Given the audience’s and critic’s reaction to Miller’s baseball-themed Moneyball (2011), as well as his 2005 film Capote and his other sports-related film Foxcatcher (2014), the particular dramatic and yet heartfelt comedic taste he brings to his films could be an interesting addition to The Natural, which was far more melodramatic and bordered on a male equivalent of the ‘chick-flick’. It would be a tad heavier and ‘darker’ than the original, but that edge could give the film a new sense of substance.
Steven Zallian and Aaron Sorkin
If Miller wanted to rewrite the script, it would be wise for him to bring on the co-writers of Moneyball, Steven Zaillian (Schindler’s List (1993)), and Aaron Sorkin (A Few Good Men (1992) and The West Wing (1999-2006)). Both men could add to that ‘sense of substance’ that was missed in the original Natural. They would give the plot and dialogue a natural sense of credibility, ensuring that the film could potentially earn an award or two.
Continuing on the back of Moneyball’s success, Wally Pfister (The Prestige (2006), The Dark Knight (2008) and Inception (2010)) would give the film a new and refreshing look that while is not as bright and warming as the previous rendition of the film, would still look sharp and crisp. If he wanted to reflect some of Deschanel’s camera work from the original, it would not be too much of a stretch for him to attempt to blend Deschanel’s with his own style.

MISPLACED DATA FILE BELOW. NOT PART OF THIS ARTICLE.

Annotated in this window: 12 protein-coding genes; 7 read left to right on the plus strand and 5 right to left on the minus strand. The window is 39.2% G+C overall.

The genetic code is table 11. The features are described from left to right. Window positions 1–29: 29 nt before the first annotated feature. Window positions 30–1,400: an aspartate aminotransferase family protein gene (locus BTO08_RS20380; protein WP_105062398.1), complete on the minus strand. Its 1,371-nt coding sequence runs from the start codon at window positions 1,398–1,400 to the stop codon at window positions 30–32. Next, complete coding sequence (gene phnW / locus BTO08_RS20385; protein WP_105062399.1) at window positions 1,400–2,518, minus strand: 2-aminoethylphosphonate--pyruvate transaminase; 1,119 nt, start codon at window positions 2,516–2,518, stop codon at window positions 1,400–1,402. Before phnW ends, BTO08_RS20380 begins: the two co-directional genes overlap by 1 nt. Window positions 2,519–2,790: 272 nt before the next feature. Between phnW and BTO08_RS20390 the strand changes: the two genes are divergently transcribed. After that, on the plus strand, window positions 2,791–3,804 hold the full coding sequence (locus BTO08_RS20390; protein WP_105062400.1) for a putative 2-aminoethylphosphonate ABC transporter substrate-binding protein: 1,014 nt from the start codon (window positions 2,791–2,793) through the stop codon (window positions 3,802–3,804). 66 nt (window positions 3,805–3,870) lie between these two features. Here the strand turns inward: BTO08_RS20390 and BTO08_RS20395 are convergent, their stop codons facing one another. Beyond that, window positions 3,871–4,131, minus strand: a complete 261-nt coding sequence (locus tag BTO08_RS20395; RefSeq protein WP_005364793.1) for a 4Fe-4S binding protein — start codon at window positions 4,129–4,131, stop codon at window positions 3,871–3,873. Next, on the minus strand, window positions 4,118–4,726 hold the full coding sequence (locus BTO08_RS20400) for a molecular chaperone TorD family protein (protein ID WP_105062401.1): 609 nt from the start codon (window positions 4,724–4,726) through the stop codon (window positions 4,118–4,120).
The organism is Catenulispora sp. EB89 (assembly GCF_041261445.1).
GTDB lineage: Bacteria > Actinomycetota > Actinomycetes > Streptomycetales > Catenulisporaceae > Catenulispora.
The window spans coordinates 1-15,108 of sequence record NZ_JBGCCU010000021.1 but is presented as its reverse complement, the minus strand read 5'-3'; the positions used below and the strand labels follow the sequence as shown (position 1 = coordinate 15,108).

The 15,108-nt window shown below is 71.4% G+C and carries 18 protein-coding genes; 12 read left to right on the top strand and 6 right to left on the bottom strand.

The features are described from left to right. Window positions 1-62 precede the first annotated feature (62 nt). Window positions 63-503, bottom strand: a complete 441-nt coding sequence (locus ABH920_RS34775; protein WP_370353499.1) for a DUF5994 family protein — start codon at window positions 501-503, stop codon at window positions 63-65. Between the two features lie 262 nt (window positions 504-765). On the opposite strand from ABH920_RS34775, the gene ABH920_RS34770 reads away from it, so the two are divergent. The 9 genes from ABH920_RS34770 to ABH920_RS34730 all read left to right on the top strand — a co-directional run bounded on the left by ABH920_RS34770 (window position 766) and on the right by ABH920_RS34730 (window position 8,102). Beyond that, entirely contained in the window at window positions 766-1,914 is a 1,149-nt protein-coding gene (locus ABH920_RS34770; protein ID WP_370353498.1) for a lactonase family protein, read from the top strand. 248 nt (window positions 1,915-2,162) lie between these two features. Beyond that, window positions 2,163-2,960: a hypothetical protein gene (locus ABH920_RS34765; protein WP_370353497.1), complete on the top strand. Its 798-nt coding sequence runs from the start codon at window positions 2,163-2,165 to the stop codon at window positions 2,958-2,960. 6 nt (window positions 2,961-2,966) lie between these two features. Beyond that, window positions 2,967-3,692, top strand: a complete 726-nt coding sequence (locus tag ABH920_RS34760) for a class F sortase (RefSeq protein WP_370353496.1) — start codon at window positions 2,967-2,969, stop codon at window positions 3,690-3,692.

Since we are still lucky to have Randy Newman active in the industry, it would be intriguing to bring him back and see what he could do to update the score to match Miller’s team’s visual and tonal style. It could lead to a clash, but it could also be a rewarding emotional experience.
Although he is not ‘An All American Boy’ Henry Cavill’s physique and Superman good looks could be the appeal that will get audiences to see a film about a fair paced sport like baseball, compared to the more action-packed superhero films (example: Man of Steel (2013)) he is associated with. Given his experience with The Tudors (2007-2010), a time period piece will not be a stretch for him either.
There is a warm glow that comes from the various roles, troubled or joyful, of Michelle Williams (Blue Valentine (2010) and Fosse/Verdon (2019)). She reflects the gentleness of Close but has a softness of her own that would serve the role of Iris well. It would be reassuring to know that such a character could be left to Williams and her good hands.
While it was a bit of a tie between pranksters John Leguizamo (To Wong Foo Thanks for Everything, Julie Newmar (1995) and John Leguizamo’s Latin History for Morons (2018)) or Michael Weatherly (NCIS (2003-16)), I would vouch for Leguizamo for the mischievous, modern-day Mercy. It would also, fortunately/unfortunately, add to the lack of diversity in the original film. Although Leguizamo should not be cast for his race, his talent speaks far louder than his skin tone and therefore would prove to be a smart match.
A modern day, brilliant, talented, and charming bombshell, Christina Hendricks (Mad Men (2007-15) and Drive (2011)) would be a good choice for the femme fatale that is Memo Paris. Not only because of her body and looks (much like Basinger) but for the emotional toll that Memo goes through during the film, when she must choose between her goals and what is ethically right. Hendricks can play that conflict strongly and has done so in several performances.
Michael Shannon (Take Shelter (2011) and The Shape of Water (2017)) is spectacular at playing someone who is troubled and does not mind who shares the troubling experience with him. While his intensity would be stronger than McGavin’s, it would add another layer to Sands, who is cunning, wicked, and greedy.